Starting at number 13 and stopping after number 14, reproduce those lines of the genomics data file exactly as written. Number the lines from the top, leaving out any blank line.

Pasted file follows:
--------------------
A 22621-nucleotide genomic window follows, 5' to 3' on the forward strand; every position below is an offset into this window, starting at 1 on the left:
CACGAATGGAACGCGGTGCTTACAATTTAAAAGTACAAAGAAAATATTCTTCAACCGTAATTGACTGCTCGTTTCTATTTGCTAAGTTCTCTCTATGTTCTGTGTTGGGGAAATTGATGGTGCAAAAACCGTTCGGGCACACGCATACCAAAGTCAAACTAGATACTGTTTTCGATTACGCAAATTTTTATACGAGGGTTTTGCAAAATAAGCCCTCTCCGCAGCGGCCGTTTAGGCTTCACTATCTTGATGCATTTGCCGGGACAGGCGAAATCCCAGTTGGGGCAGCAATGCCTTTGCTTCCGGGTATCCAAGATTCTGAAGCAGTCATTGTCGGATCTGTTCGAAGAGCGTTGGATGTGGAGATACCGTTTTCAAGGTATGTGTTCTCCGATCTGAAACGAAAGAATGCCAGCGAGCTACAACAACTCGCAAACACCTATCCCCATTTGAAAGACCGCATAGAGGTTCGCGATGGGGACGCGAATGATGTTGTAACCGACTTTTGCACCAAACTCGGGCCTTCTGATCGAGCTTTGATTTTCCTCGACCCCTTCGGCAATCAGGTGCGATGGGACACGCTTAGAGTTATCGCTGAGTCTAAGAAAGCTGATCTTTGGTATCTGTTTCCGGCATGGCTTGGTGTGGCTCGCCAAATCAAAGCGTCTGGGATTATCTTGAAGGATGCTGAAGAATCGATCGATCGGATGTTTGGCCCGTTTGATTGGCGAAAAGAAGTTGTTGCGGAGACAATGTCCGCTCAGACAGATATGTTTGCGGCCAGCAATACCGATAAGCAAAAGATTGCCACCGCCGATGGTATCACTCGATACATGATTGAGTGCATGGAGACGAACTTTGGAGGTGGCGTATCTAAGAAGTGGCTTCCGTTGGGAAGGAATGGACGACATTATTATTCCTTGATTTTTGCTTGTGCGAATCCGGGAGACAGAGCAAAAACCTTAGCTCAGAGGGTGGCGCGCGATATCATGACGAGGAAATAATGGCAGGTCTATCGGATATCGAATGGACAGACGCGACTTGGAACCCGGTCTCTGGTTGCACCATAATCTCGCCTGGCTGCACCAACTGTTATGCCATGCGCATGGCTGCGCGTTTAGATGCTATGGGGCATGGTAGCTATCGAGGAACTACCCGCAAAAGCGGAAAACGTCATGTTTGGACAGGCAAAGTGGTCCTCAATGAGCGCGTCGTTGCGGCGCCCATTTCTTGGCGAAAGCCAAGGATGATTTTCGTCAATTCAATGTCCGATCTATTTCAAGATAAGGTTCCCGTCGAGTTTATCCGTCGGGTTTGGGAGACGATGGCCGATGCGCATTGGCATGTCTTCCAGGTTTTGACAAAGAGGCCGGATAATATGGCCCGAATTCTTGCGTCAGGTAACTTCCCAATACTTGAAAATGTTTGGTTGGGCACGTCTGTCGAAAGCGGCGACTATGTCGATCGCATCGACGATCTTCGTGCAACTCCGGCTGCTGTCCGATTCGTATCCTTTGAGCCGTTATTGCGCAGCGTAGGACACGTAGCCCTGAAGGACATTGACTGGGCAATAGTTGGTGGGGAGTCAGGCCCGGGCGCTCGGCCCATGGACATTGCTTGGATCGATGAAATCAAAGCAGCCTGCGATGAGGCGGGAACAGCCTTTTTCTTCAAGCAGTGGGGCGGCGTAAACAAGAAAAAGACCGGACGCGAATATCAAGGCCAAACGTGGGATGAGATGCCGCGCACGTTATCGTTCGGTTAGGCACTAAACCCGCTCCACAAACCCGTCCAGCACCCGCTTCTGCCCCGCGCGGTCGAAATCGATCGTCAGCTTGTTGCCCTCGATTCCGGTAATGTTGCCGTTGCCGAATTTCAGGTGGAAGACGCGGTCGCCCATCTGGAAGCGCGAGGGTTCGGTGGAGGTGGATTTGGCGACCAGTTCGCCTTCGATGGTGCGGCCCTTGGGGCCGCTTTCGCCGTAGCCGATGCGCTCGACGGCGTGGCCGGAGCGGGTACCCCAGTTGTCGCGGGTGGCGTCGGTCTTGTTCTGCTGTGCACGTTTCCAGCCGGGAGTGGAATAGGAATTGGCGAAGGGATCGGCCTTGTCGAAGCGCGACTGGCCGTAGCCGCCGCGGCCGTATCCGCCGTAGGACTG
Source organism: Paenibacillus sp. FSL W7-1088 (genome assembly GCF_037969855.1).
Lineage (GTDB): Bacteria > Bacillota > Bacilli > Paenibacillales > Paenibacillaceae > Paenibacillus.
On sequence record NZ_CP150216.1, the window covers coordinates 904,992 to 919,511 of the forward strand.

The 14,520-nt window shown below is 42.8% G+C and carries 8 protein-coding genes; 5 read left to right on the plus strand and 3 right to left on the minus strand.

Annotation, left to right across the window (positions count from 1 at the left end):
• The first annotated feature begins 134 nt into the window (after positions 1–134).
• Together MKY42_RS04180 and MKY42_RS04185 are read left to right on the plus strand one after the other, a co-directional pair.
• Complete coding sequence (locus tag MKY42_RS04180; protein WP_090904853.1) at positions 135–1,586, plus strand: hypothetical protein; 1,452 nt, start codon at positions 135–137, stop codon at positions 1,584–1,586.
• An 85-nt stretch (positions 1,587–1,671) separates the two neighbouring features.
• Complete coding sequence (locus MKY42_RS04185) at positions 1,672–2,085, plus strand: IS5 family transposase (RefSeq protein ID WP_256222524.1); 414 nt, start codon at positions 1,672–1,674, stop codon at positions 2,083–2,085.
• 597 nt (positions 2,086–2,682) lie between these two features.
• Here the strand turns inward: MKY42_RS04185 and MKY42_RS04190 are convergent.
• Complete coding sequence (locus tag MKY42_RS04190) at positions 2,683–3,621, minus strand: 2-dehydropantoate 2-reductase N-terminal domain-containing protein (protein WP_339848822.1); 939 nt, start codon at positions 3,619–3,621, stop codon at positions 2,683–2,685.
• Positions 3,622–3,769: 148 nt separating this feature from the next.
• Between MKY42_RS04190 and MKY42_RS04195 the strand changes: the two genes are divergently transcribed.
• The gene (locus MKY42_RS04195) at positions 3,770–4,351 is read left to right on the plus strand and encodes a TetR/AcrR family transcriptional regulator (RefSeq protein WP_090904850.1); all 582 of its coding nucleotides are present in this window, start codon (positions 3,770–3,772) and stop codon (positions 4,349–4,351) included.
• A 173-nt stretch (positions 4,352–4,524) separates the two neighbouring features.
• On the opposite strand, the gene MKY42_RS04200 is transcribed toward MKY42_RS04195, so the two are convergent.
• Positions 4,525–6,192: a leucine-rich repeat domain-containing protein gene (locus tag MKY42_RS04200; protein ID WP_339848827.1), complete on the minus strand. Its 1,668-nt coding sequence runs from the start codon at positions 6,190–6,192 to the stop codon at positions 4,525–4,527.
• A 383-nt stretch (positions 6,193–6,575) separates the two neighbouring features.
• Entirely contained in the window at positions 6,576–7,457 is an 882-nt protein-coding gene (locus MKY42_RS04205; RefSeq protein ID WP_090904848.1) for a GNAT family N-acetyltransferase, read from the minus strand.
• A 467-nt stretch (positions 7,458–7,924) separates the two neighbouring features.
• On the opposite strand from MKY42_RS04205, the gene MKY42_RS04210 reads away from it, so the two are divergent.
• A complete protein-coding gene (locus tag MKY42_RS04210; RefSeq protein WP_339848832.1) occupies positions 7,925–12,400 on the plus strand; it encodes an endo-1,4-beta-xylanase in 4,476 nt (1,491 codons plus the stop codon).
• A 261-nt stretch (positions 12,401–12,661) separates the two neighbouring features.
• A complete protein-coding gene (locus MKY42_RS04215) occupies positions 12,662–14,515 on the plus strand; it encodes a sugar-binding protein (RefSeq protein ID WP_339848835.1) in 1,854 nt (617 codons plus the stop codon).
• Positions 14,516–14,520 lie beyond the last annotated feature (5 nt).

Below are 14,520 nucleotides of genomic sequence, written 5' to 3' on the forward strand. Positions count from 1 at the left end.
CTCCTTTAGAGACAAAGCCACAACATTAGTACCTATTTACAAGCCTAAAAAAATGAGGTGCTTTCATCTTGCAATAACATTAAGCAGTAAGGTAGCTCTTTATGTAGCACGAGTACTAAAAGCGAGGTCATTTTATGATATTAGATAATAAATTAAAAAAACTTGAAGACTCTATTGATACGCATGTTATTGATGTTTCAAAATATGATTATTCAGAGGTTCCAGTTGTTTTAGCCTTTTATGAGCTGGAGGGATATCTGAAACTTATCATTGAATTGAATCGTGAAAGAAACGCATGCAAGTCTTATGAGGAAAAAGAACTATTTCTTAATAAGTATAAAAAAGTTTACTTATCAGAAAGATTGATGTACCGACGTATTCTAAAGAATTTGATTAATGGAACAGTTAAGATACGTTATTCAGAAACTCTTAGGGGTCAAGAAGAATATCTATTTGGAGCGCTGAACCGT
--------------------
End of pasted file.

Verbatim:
• 597 nt (positions 2,086–2,682) lie between these two features.
• Here the strand turns inward: MKY42_RS04185 and MKY42_RS04190 are convergent.